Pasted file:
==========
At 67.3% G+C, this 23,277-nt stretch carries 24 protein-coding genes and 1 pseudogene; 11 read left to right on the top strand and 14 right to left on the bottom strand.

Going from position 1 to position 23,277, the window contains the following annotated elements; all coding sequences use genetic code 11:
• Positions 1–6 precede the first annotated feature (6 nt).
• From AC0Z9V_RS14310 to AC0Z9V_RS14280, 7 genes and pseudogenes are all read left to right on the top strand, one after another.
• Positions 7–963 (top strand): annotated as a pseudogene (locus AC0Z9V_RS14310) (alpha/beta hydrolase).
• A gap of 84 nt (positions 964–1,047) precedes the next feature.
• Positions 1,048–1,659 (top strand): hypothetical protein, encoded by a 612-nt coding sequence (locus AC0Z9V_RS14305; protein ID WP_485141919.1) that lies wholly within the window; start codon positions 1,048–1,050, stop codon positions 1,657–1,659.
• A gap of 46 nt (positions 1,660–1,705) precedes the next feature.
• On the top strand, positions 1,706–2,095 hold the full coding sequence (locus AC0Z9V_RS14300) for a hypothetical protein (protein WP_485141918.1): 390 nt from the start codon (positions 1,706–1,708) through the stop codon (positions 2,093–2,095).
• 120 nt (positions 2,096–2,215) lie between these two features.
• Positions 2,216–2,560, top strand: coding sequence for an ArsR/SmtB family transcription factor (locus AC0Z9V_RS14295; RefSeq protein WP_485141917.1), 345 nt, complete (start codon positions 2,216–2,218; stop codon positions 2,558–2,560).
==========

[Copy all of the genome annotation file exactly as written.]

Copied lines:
At 67.3% G+C, this 23,277-nt stretch carries 24 protein-coding genes and 1 pseudogene; 11 read left to right on the top strand and 14 right to left on the bottom strand.

Going from position 1 to position 23,277, the window contains the following annotated elements; all coding sequences use genetic code 11:
• Positions 1–6 precede the first annotated feature (6 nt).
• From AC0Z9V_RS14310 to AC0Z9V_RS14280, 7 genes and pseudogenes are all read left to right on the top strand, one after another.
• Positions 7–963 (top strand): annotated as a pseudogene (locus AC0Z9V_RS14310) (alpha/beta hydrolase).
• A gap of 84 nt (positions 964–1,047) precedes the next feature.
• Positions 1,048–1,659 (top strand): hypothetical protein, encoded by a 612-nt coding sequence (locus AC0Z9V_RS14305; protein ID WP_485141919.1) that lies wholly within the window; start codon positions 1,048–1,050, stop codon positions 1,657–1,659.
• A gap of 46 nt (positions 1,660–1,705) precedes the next feature.
• On the top strand, positions 1,706–2,095 hold the full coding sequence (locus AC0Z9V_RS14300) for a hypothetical protein (protein WP_485141918.1): 390 nt from the start codon (positions 1,706–1,708) through the stop codon (positions 2,093–2,095).
• 120 nt (positions 2,096–2,215) lie between these two features.
• Positions 2,216–2,560, top strand: coding sequence for an ArsR/SmtB family transcription factor (locus AC0Z9V_RS14295; RefSeq protein WP_485141917.1), 345 nt, complete (start codon positions 2,216–2,218; stop codon positions 2,558–2,560).